Wilkinson (1840- ) Born in the UK to Thomas and Jane. Married a Mary JAAP and settled in the
Raglan area of the Victorian
William Wilkinson (1843-1866) Born in the Swan River colony of Western Australia in 1843. Probably died in Victoria in 1866.
|Notes for Thomas WILKINSON|
Arrived in Western Australia in 1841
Thomas WILKINSON, b. 1817 (UK), m. Jane WILKINSON, b. 1816 (UK).
The emigrant ship "GANGES" sailed from London and Liverpool in England. The barque was captained by Samuel C. WALKER and arrived in Fremantle in the Swan River Colony on October 15, 1841 with 123 passengers.
Cabin passenger, John Schoales, recruited many of the passengers in Ireland as indentured labourers and accompanied them on their voyage out to the Swan River Colony.
Recollections of the Voyage
Another passenger aboard during the same voyage, William Wade, recorded in later life his recollection of the voyage. Extracts from William's Reminiscences, the manuscript of which is held at Battye Library, Perth, follow:
Liverpool, the last of the sojourn - 1841
It was Saturday and as far as memory serves me the eleventh of June but I am not quite certain of the day of the month but it was the day we must take up our residence on the food barque Ganges of the port of London bound for Fremantle Western Australia. It makes my hand shake today when I recall the event and I feel as if going through it again. We looked at each other without speaking. I saw a deeper paleness on poor Father's face as the horror drew near. We must be on board.
Page 62 - The Ganges, the New Life
That Saturday night was slept in our berths on the fore-hold of the ship which was fitted up for the single male passengers. When I say slept I am wrong for no sleep visited my eyes. I felt as if transferred to a new world. There were strange sounds, strange smells, strange people who kept tramping up and down the ladder all night long. My temples ached and my stomach heaved forecasting what was to follow ere long. The morning came at last. It was ushered in by the rattling of chains and the churning of paddle wheels accustomary cries of seamen who were taking a ship out of dock and preparing for sea. On turning out and getting on deck we found a steam tug-boat along-side busily making fast to the ship by sundry chains and fastenings which I cannot describe better. We had the old Liverpool coal smoke about us and the tug gave us an extra supply. The weather had changed during the night and a drizzling rain was falling accompanied by a rather stiff breeze, cloudy of course making everything look miserable after the long spell of sunshine we had lately enjoyed.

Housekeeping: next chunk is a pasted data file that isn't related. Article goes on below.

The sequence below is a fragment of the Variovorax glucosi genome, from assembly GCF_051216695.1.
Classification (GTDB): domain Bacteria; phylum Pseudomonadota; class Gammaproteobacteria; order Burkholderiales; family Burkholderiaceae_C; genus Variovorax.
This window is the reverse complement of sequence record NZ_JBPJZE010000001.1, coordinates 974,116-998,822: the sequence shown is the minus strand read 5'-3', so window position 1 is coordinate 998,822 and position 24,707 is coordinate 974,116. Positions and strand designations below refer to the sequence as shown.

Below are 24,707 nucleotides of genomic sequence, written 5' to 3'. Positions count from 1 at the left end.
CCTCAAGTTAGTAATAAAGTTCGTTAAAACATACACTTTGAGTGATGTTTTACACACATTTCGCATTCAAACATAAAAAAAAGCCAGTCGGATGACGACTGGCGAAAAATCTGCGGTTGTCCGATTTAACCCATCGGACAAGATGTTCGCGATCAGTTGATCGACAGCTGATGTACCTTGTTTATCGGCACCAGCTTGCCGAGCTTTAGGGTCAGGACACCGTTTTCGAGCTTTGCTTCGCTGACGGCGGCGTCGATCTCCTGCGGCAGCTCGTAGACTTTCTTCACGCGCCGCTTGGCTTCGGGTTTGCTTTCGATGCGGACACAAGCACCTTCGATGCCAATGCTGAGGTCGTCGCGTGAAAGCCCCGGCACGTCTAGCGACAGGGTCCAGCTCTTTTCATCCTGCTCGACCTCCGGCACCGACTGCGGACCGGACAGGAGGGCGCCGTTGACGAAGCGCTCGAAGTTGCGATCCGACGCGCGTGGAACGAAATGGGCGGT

The steam began to hiss and gurgle in the tug but the cabin passengers were not all on board. In the course of an hour they had all arrived and the movement from the dock began then in a short time we came to the gate by which the ship entered. ...we soon got out into the river again. Here another stop for it appears the Captain had not yet come on board. We saw a boat approaching and when it came along-side a little gentleman in a great coat and a tall black coat came aboard. I heard a seaman say "the Skipper's arrived", this was Captain Walker. He had a severe look but was not unhandsome, I thought a Captain would be wearing some mark of distinction about him and was disappointed. But presently appeared on the poop a dapper figure in a faded blue tight fitting jacket with brass buttons, wearing a sea cap with no lace. He looked over at the tug and muttered a few words disappearing at the same instant. This was the real Captain Walker.
The tug gave a snort and the ship a jerk, at once we were moving down the river to the sea.
Instantaneous with the ship's movement appeared on the poop a very handsome gentleman in shining blue and gold lace cap, spotless white pants, a ruddy face and black whiskers giving orders in a stern but not unmusical voice, which orders were repeated by a similar edition of himself on the quarterdeck to various seamen in various parts of the ship, which orders elicited sharp replies of "aye aye sir" from various quarters. These were the first and second mates. We saw very little of the Captain afterwards and thus we went out to sea.